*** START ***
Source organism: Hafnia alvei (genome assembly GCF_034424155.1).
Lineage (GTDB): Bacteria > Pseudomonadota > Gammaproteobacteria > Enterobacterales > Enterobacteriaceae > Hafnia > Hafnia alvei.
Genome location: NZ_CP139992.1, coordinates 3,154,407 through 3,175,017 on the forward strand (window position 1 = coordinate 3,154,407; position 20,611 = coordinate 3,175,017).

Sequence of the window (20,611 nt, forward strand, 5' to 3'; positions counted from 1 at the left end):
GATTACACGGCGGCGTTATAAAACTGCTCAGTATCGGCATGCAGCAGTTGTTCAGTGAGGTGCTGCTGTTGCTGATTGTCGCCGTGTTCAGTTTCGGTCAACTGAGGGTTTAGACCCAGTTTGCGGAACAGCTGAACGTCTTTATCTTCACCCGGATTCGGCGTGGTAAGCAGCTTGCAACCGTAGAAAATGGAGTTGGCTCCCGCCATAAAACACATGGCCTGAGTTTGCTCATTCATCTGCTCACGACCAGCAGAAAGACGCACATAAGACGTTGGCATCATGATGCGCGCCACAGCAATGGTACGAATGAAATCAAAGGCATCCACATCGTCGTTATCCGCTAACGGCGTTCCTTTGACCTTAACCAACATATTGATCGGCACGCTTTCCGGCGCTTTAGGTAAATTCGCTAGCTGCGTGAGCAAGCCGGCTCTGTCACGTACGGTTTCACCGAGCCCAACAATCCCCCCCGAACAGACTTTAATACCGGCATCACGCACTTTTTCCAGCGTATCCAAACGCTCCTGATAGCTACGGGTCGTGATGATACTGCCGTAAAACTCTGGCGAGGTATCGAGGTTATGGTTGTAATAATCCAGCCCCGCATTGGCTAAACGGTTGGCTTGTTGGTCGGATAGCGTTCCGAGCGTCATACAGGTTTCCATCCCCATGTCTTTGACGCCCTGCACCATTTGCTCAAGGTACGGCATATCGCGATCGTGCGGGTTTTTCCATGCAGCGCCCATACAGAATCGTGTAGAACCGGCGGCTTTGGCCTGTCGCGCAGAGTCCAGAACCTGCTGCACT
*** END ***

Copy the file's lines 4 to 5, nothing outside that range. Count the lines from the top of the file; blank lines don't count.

Sequence of the window (20,611 nt, forward strand, 5' to 3'; positions counted from 1 at the left end):
GATTACACGGCGGCGTTATAAAACTGCTCAGTATCGGCATGCAGCAGTTGTTCAGTGAGGTGCTGCTGTTGCTGATTGTCGCCGTGTTCAGTTTCGGTCAACTGAGGGTTTAGACCCAGTTTGCGGAACAGCTGAACGTCTTTATCTTCACCCGGATTCGGCGTGGTAAGCAGCTTGCAACCGTAGAAAATGGAGTTGGCTCCCGCCATAAAACACATGGCCTGAGTTTGCTCATTCATCTGCTCACGACCAGCAGAAAGACGCACATAAGACGTTGGCATCATGATGCGCGCCACAGCAATGGTACGAATGAAATCAAAGGCATCCACATCGTCGTTATCCGCTAACGGCGTTCCTTTGACCTTAACCAACATATTGATCGGCACGCTTTCCGGCGCTTTAGGTAAATTCGCTAGCTGCGTGAGCAAGCCGGCTCTGTCACGTACGGTTTCACCGAGCCCAACAATCCCCCCCGAACAGACTTTAATACCGGCATCACGCACTTTTTCCAGCGTATCCAAACGCTCCTGATAGCTACGGGTCGTGATGATACTGCCGTAAAACTCTGGCGAGGTATCGAGGTTATGGTTGTAATAATCCAGCCCCGCATTGGCTAAACGGTTGGCTTGTTGGTCGGATAGCGTTCCGAGCGTCATACAGGTTTCCATCCCCATGTCTTTGACGCCCTGCACCATTTGCTCAAGGTACGGCATATCGCGATCGTGCGGGTTTTTCCATGCAGCGCCCATACAGAATCGTGTAGAACCGGCGGCTTTGGCCTGTCGCGCAGAGTCCAGAACCTGCTGCACT